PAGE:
Ramblings at Mae Sa waterfalls

A motorcycle trip to the Mae Sa waterfalls was the first daytrip we shared with my Thai boyfriend exactly eight years ago. I have been reluctant to return ever since.

Now that I eventually did, I am looking for familiar landmarks – a rock, a pool of water, a twisted branch, something that may remember me and my footprint, but everything seems new, unfamiliar, as if I have never been here.

I am sitting by a thundering waterfall, enjoying that it is louder than my rambling thoughts that never leave me alone. I am wondering if fish hear the water at all – or maybe for them, this roaring sound is silence itself – the only reality they know.

I take photos – hundreds of them. On the little screen, the falling water is motionless for a split second, giving the funny little illusion that I can escape impermanence. I press the button again and again in a vain attempt to stop the water from falling, to freeze it in mid-air, playing with the thought that it may even un-fall if I try hard. The water laughs at me and thunders on, and I laugh at the water, in the end.

The little stream flows, falls, thunders, sings, meanders on and on, for decades, centuries, millennia. The photos – imperfect, fragile memories of the moment, remain. I wish I could hold on to more. Just enough to fill my cup with.

Then I put my camera down and plunge into the water. Unexpectedly, time stops while everything is moving and I swim against the current. This is as close as I ever get to permanence.

I find out later that one of my kids from school was watching me from the bridge. “You are so funny”, she says. I wish I could remember….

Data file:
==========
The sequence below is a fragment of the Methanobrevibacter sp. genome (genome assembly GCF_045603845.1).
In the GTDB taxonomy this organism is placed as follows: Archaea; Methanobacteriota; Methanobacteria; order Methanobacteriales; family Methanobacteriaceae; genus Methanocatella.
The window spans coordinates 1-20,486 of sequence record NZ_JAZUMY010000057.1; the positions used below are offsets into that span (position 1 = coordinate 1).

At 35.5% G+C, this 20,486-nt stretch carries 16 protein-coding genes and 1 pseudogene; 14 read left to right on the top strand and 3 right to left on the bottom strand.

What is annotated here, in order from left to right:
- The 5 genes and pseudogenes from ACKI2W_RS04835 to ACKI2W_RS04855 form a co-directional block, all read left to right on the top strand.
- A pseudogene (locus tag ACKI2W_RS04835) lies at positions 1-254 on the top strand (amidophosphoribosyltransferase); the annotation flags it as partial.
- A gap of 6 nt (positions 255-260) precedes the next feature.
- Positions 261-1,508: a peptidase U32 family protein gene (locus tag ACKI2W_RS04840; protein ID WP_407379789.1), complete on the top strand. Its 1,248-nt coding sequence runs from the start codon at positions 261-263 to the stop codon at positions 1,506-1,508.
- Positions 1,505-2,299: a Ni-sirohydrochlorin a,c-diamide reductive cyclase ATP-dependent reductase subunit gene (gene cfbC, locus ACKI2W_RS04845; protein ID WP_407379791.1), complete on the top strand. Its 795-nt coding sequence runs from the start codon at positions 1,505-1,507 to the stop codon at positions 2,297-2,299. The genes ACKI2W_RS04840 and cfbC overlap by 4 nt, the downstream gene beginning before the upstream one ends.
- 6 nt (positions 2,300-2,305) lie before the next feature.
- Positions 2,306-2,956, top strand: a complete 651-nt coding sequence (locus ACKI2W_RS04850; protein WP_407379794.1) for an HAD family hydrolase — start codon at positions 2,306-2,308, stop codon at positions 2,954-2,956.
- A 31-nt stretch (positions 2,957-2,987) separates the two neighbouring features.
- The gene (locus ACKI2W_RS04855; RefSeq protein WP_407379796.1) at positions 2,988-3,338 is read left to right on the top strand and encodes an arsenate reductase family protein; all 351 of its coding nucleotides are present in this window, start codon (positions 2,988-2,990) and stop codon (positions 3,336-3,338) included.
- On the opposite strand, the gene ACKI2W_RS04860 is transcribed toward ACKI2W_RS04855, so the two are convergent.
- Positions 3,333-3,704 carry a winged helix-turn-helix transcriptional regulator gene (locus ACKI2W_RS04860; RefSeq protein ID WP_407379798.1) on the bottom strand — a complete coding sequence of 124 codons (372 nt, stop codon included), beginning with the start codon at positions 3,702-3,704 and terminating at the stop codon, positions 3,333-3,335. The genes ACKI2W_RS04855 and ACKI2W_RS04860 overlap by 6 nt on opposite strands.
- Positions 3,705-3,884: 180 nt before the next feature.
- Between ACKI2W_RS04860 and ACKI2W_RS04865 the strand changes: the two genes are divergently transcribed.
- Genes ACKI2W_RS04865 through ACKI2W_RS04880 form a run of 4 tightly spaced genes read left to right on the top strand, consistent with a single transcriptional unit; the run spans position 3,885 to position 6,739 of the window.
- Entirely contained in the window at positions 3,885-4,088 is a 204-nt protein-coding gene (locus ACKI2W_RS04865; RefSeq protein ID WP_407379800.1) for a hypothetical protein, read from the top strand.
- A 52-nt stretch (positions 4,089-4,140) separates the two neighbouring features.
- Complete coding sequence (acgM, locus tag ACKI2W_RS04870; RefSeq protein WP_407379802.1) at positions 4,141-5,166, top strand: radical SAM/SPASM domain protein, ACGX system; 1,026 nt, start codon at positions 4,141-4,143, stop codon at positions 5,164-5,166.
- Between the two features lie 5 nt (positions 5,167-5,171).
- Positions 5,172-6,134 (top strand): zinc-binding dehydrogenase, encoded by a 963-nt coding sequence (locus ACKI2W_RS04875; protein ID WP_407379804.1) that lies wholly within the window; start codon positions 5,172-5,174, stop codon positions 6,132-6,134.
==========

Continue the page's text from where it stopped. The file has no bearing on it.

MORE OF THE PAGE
If you would like to be down-to-earth…. Mae Sa waterfalls are not the picture perfect azure waters that you see all over Thailand. The falls are not especially tall or spectacular, the pools could be deeper or slower. It is simply a wonderful little piece of nature, ideal for relaxing in the shade for a few hours on a lazy weekend, or as a quick stop on the Samoeng loop. The walking trail is 1 km long along the stream, steep at times but quite nice and easy, manageable even without shoes as any Thai teenager will show you. There are well-placed viewpoints on the edge of the stream and at the top – waterfall number 10.

Mae Sa waterfalls are about 20 kms from Chiang Mai, 5 kms along the Mae Rim-Samoeng road. Tickets are 50 baht for foreigners, that is much better than the 200 baht they used to charge years ago. There is no parking outside, so you need to fork out a further 20 baht for your motorcycle or 50 baht for your car. Parking lot 3 is the closest to the waterfalls; however, if you would like to fully explore both banks, leave your vehicle at parking lot 1. There are shops selling souvenirs and food. The lower levels are popular with Thai families at the weekends. Shallow and deeper pools are suitable for swimming, just keep an open eye for the bilingual noticeboards telling you where not to swim.

I have posted more photos at the Chiang Mai Forum. This location is also marked on our Chiang Mai and Northern Thailand map.

One response to “Ramblings at Mae Sa waterfalls

  1. Wow!very good recital.You really bring me back memories of my good old days as a boy scout camping in the wilderness like this.
    Those days sites like this no charges for entry,nowadays everywhere have to pay entrance fees.
    Maybe it’s good so that picnickers don’t spoil its beauty.